Posted by Peace Direct on
Image credit: Papaioannou Kostas via Unsplash
Earlier this year, we called on US Secretary of State Antony Blinken to announce measures to support the fundamental human rights of young people. Today, we commend the introduction of bi-partisan legislation in the U.S. Congress that recognizes the positive role young people play in peace and security. The legislation also commits the U.S. to greater support for youth-led peacebuilding.
The global youth population now stands at over 1.8 billion, and in conflict-affected regions around the world, young people make up the majority of the population. Around the world, they are at the forefront of global movements against climate change, violence, and injustice such as #BlackLivesMatter, #ENDSARs, and #MilkTeaAlliance. Young people are building movements for change in Colombia, Myanmar/Burma, Nigeria, the United States, and many other places. This legislation comes at a critical time to ensure that their efforts to resolve conflict are supported and acknowledged.
We applaud the leadership of members of the U.S House of Representatives Rep. Grace Meng (D-NY), Rep. Dean Phillips (D-MN), Rep. John Curtis (R-UT), and Rep. Brian Fitzpatrick (R-PA) in supporting this policy change.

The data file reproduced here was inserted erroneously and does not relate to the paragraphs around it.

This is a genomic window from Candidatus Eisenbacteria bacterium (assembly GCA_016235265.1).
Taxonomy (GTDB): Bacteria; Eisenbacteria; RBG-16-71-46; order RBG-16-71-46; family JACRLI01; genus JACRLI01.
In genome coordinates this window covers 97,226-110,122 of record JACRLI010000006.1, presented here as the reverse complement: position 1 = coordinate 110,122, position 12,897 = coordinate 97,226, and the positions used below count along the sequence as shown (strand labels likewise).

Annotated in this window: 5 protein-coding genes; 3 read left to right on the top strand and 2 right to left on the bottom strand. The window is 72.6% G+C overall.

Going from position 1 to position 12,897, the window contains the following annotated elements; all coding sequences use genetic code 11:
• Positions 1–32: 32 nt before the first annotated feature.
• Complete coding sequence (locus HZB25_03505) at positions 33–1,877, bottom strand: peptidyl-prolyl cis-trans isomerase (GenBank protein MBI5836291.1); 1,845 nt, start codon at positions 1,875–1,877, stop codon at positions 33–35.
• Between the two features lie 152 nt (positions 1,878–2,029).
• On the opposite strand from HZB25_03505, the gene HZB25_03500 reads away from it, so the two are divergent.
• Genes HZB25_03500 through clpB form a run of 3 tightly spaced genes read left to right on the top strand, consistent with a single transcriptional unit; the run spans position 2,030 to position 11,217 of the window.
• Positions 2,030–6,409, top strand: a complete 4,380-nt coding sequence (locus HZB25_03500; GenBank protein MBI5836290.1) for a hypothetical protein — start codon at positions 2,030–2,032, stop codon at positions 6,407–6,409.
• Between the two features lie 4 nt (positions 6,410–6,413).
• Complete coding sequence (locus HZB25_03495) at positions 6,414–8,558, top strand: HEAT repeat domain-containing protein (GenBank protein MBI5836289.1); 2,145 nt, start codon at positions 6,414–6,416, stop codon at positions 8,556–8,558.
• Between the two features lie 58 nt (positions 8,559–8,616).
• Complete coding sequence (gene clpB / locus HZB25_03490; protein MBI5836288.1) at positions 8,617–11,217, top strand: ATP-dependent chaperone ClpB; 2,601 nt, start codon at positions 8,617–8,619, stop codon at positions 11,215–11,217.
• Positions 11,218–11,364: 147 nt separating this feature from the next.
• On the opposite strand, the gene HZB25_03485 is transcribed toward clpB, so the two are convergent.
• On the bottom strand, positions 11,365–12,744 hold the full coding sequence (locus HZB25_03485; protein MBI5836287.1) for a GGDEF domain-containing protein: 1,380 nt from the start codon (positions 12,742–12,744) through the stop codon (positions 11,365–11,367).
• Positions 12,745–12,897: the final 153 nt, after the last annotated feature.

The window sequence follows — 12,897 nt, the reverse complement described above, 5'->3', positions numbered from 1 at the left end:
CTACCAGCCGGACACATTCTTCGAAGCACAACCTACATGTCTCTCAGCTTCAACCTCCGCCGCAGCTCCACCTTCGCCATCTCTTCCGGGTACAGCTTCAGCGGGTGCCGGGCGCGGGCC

“This is a critical moment for the U.S government to follow up on their commitments to protecting young people. We need to see genuine and sustained government support that acknowledges the efforts of young people building peace in their communities, and help protects them against growing threats they face. The YPS Act is an important step to creating the policy environment where young people are valued as change makers and future leaders.” – Bridget Moix, U.S. Executive Director
The H.R.4838 legislation—the Youth, Peace, and Security Act of 2021 (YPS Act)—recognizes the vital role youth play in reducing violent conflict and building peace. Their efforts help de-escalate tensions, stop conflict from spreading, prevent recurring cycles of violence, improve the effectiveness and sustainability of peace agreements, and strengthen a culture of peace and security.
This change in policy is a critical opportunity to support young peacebuilders. We will continue working to ensure U.S policy makers empower, resource and include the efforts of young people to prevent and resolve conflict around the world.
Last year, local organisation Cadre de Concertation Intercommunautaire (CCI) was selected as one of the grantees in our Youth Action for Peace project. They were given a grant of $1,134 which they used to work with ex-combatants in the village of Kalehe. Read more »
In Zimbabwe, we work with a local organisation, Envision Zimbabwe, whose work focuses on reducing political and gender-based violence, and building community cohesion. Recently, they ran Conflict Transformation Training for Traditional Leaders in Hurungwe, bringing together 70 people. Read more »